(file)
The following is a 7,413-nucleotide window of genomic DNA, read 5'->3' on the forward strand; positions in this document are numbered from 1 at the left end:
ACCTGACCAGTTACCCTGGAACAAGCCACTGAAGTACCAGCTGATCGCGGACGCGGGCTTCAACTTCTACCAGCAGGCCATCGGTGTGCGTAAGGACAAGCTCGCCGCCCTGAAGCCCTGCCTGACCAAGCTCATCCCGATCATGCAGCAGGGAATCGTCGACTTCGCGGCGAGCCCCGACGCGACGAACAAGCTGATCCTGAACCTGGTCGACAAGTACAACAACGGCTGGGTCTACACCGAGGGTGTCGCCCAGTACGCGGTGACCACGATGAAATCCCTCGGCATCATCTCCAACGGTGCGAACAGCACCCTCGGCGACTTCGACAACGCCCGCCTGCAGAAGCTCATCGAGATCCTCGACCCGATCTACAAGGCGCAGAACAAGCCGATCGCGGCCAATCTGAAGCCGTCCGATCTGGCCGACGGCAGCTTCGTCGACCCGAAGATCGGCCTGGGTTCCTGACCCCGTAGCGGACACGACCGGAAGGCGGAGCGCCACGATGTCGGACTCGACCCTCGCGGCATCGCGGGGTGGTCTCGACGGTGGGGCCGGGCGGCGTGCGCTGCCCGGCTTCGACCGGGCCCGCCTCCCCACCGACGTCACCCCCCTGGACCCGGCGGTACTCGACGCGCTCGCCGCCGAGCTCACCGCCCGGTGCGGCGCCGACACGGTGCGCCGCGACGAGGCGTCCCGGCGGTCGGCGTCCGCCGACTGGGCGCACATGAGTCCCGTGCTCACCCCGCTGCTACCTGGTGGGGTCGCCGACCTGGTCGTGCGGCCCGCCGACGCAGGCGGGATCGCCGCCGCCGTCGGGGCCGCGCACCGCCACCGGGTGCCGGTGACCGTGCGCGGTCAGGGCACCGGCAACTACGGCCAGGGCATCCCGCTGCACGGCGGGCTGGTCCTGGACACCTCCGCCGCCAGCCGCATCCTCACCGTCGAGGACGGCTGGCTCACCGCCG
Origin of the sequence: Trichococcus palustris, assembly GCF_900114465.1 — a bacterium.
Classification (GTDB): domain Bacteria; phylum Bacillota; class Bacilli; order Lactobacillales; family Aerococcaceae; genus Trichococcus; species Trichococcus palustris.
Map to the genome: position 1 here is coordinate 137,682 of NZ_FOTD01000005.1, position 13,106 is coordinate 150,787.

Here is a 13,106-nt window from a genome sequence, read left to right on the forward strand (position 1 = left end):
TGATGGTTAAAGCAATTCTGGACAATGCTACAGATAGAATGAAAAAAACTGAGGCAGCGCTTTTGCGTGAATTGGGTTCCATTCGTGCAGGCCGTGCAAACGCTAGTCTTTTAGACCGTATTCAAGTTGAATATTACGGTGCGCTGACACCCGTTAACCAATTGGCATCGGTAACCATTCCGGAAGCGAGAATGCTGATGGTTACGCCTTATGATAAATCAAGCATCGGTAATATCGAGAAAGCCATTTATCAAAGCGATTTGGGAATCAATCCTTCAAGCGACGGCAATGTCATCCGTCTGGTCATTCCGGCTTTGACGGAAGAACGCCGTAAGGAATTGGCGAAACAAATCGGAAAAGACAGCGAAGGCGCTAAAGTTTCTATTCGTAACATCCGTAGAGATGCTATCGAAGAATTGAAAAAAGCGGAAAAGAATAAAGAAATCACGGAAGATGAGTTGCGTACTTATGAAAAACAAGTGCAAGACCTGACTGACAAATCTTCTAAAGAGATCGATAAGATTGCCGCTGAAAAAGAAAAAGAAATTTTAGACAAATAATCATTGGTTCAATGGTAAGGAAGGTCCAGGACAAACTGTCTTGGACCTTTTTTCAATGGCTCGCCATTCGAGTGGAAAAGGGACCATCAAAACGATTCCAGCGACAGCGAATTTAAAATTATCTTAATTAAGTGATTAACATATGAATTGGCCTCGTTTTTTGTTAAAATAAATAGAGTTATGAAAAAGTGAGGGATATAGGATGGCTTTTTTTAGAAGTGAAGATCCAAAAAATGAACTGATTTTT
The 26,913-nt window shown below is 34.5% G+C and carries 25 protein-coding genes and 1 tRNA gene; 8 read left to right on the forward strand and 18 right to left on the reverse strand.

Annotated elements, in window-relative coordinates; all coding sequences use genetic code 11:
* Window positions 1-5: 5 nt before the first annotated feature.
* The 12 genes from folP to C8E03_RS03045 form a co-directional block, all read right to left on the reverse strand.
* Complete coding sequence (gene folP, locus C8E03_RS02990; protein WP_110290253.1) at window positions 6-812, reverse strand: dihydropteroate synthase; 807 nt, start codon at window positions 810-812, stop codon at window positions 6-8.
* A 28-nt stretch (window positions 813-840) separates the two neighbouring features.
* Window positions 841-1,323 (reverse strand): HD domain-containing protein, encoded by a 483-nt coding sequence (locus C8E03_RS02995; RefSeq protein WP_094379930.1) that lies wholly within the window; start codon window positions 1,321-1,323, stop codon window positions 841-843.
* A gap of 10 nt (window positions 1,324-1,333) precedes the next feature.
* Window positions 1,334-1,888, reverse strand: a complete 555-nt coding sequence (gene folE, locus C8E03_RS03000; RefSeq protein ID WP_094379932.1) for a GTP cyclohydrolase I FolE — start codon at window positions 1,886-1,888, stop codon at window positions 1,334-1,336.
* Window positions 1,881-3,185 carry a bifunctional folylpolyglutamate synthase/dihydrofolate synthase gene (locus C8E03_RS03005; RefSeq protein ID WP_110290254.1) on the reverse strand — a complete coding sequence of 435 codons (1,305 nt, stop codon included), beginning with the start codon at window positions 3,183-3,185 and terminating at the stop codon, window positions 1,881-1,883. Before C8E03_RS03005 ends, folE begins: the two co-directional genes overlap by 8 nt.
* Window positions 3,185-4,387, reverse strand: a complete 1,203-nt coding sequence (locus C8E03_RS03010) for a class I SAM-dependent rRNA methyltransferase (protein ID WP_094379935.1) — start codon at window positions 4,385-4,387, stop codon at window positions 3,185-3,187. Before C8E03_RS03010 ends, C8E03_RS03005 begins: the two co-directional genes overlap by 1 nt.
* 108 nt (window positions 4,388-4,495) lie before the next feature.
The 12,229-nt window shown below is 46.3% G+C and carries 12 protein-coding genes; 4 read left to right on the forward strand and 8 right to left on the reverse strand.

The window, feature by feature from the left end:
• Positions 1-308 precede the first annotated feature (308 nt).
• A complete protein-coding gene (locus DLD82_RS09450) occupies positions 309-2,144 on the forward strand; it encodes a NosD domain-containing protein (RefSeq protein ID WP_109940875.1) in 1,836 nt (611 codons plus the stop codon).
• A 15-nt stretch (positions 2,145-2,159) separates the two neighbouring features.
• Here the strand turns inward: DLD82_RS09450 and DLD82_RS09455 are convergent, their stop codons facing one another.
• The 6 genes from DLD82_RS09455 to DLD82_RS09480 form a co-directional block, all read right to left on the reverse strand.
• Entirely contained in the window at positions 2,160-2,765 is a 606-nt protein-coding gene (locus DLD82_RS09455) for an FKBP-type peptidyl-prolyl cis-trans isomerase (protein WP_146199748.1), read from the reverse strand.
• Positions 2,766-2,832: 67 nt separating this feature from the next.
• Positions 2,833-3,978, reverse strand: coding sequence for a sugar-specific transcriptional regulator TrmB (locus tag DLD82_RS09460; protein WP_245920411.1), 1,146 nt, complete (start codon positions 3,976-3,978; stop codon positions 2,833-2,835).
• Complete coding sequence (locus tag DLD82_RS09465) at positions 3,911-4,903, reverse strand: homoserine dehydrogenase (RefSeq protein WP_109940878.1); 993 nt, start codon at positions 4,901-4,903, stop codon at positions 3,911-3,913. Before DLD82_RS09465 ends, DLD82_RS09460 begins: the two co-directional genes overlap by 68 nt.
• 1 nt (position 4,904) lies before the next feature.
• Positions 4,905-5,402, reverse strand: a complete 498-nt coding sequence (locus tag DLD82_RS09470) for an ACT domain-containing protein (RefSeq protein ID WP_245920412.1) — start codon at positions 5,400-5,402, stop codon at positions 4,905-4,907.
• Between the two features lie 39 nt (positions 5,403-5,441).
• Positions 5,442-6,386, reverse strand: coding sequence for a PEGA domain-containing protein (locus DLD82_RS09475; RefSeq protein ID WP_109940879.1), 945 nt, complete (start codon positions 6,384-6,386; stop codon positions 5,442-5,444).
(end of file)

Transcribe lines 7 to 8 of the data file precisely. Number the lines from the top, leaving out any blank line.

TGATGGTTAAAGCAATTCTGGACAATGCTACAGATAGAATGAAAAAAACTGAGGCAGCGCTTTTGCGTGAATTGGGTTCCATTCGTGCAGGCCGTGCAAACGCTAGTCTTTTAGACCGTATTCAAGTTGAATATTACGGTGCGCTGACACCCGTTAACCAATTGGCATCGGTAACCATTCCGGAAGCGAGAATGCTGATGGTTACGCCTTATGATAAATCAAGCATCGGTAATATCGAGAAAGCCATTTATCAAAGCGATTTGGGAATCAATCCTTCAAGCGACGGCAATGTCATCCGTCTGGTCATTCCGGCTTTGACGGAAGAACGCCGTAAGGAATTGGCGAAACAAATCGGAAAAGACAGCGAAGGCGCTAAAGTTTCTATTCGTAACATCCGTAGAGATGCTATCGAAGAATTGAAAAAAGCGGAAAAGAATAAAGAAATCACGGAAGATGAGTTGCGTACTTATGAAAAACAAGTGCAAGACCTGACTGACAAATCTTCTAAAGAGATCGATAAGATTGCCGCTGAAAAAGAAAAAGAAATTTTAGACAAATAATCATTGGTTCAATGGTAAGGAAGGTCCAGGACAAACTGTCTTGGACCTTTTTTCAATGGCTCGCCATTCGAGTGGAAAAGGGACCATCAAAACGATTCCAGCGACAGCGAATTTAAAATTATCTTAATTAAGTGATTAACATATGAATTGGCCTCGTTTTTTGTTAAAATAAATAGAGTTATGAAAAAGTGAGGGATATAGGATGGCTTTTTTTAGAAGTGAAGATCCAAAAAATGAACTGATTTTT
The 26,913-nt window shown below is 34.5% G+C and carries 25 protein-coding genes and 1 tRNA gene; 8 read left to right on the forward strand and 18 right to left on the reverse strand.